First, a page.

“The idea is that we will all sit together and will eat and will make our art guided by an artist volunteer to teach us, and then we’ll talk about something that is relevant to folks’ lives. We’ll tell them maybe about a service that Streets Alive provides for free, or we will talk about a health issue that is particularly relevant to some of the marginalized populations that are represented in the group,” said Albright-Tolman.
Â She said the program basically helps “flip the script” within the group attending, as for many years western world views have been imposed on them as being the way to do things.
“Now we’re going to say whether you’re Indigenous or not, the Indigenous way of knowing and the indigenous worldview, specifically here because of our local context, the Blackfoot worldview, is the way to do things. So let’s have the Blackfoot worldview permeate this group regardless of your own ethnic or racial background,” said Albright-Tolman.
Project director and president’s applied research chair Kirsten Fantazir said the original idea for the CITAP program was well received by the NCC as they have yet to focus on the marginalized groups and they were more than happy to do so.
Â “When we presented this to Gloria Wells, the executive director of the Ninastako Cultural Centre, she said the Ninastako Cultural Centre is already doing a lot of this work with a larger group of people, but they haven’t necessarily focused on the marginalized groups, and that’s when Gloria was quite excited, because now it would be tapping into and providing some of the resources that they are already providing,” said Fantazir.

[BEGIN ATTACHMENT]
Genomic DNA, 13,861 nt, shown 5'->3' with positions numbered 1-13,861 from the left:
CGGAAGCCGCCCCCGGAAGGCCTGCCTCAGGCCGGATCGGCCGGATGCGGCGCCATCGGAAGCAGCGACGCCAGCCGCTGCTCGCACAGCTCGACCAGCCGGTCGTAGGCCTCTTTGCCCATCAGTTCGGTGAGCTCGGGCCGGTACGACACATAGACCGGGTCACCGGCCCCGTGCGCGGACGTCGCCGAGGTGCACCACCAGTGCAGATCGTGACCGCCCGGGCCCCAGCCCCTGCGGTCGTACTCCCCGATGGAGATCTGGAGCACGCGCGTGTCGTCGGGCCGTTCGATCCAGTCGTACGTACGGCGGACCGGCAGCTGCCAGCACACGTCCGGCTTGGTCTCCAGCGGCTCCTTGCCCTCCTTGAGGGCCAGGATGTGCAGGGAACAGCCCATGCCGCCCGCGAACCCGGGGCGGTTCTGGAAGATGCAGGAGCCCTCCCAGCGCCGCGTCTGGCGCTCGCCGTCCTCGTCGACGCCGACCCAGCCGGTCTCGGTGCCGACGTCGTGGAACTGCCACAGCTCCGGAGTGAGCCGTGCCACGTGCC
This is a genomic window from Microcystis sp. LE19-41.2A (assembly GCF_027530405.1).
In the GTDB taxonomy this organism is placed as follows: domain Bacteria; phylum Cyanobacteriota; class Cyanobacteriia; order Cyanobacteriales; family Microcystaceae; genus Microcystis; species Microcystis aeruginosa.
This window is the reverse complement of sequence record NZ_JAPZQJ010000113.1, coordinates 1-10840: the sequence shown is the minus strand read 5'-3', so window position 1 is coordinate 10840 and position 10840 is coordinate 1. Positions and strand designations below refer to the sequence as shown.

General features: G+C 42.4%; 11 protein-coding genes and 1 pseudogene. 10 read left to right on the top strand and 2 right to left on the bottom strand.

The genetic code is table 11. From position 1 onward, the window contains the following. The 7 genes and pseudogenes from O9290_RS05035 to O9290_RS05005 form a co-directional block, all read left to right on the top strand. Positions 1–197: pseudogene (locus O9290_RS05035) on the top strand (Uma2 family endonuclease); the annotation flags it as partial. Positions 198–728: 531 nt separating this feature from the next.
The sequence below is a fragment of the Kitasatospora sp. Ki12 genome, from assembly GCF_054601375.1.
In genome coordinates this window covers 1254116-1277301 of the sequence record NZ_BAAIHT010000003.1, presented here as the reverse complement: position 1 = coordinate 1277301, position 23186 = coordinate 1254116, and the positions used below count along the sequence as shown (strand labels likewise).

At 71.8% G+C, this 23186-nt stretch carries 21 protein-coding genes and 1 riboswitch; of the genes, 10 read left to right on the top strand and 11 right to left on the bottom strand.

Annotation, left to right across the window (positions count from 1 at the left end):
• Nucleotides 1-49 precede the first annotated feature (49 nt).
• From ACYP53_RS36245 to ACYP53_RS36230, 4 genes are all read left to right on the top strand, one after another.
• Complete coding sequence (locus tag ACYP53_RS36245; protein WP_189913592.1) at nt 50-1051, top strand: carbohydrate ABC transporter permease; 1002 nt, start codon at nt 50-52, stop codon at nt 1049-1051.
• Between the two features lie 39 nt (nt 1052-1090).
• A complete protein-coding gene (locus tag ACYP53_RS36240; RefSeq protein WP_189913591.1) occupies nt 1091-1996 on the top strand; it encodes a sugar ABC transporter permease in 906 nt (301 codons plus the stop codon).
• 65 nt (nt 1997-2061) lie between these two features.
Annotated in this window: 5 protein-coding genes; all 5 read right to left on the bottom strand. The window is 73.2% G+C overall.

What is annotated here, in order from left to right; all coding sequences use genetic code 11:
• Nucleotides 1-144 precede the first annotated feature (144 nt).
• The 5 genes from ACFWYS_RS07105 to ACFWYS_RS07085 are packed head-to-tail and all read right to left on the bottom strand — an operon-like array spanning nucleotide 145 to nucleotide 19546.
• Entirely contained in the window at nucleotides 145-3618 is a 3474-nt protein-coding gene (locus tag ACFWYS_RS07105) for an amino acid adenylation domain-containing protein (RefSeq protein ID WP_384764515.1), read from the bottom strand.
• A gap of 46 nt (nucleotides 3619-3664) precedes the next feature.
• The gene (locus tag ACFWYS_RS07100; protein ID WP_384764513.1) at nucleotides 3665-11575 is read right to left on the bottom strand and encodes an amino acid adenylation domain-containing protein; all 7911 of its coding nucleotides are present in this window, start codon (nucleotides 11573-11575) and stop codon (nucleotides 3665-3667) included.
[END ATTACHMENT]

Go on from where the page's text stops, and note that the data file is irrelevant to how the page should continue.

She said in terms of the research side of the program, one of the goals is to help collect information about what marginalized people need for the program to be beneficial to them.
“The first phase of the project though, that we’re in right now, is really to find out what do the people that we want to come to these meetings want. We want to ask them, we don’t want to assume, and I think that’s the difference from previous programming or research that’s been done, where usually there’s a group of people saying, ‘this is what you need’. We really wanted to come from the people that we’re trying to get to come to the meeting,” said Fantazir.
She said another part of their involvement is to collect data, which will be beneficial for the NCC in the future to be able to apply for grants to continue the program.
“What we’re looking to do from the research angle is help to justify what’s happening. Hopefully we can show that we are benefiting their priority population and that will help them as large funding agencies are evidence- based, and they want to see the data, what is this doing. It can’t just be people saying it’s beneficial, they want something more. That’s where we are hoping to help, to bring that evidence piece so that they can continue doing the work,” said Fantazir.